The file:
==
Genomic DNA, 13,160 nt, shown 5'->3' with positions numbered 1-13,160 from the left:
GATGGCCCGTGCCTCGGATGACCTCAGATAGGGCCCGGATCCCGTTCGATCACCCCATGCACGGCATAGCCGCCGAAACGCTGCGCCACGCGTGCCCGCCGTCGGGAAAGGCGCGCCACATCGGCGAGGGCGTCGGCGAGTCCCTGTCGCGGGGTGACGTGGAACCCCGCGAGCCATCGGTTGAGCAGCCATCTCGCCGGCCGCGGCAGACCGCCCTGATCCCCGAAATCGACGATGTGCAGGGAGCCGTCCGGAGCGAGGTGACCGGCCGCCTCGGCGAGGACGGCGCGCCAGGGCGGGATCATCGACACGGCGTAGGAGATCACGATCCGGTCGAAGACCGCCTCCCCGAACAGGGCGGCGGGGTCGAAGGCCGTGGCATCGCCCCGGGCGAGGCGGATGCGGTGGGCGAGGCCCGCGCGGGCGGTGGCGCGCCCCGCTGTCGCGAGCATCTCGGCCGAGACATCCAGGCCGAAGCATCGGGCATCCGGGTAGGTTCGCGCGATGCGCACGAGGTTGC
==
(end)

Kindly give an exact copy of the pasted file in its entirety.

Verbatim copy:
Genomic DNA, 13,160 nt, shown 5'->3' with positions numbered 1-13,160 from the left:
GATGGCCCGTGCCTCGGATGACCTCAGATAGGGCCCGGATCCCGTTCGATCACCCCATGCACGGCATAGCCGCCGAAACGCTGCGCCACGCGTGCCCGCCGTCGGGAAAGGCGCGCCACATCGGCGAGGGCGTCGGCGAGTCCCTGTCGCGGGGTGACGTGGAACCCCGCGAGCCATCGGTTGAGCAGCCATCTCGCCGGCCGCGGCAGACCGCCCTGATCCCCGAAATCGACGATGTGCAGGGAGCCGTCCGGAGCGAGGTGACCGGCCGCCTCGGCGAGGACGGCGCGCCAGGGCGGGATCATCGACACGGCGTAGGAGATCACGATCCGGTCGAAGACCGCCTCCCCGAACAGGGCGGCGGGGTCGAAGGCCGTGGCATCGCCCCGGGCGAGGCGGATGCGGTGGGCGAGGCCCGCGCGGGCGGTGGCGCGCCCCGCTGTCGCGAGCATCTCGGCCGAGACATCCAGGCCGAAGCATCGGGCATCCGGGTAGGTTCGCGCGATGCGCACGAGGTTGC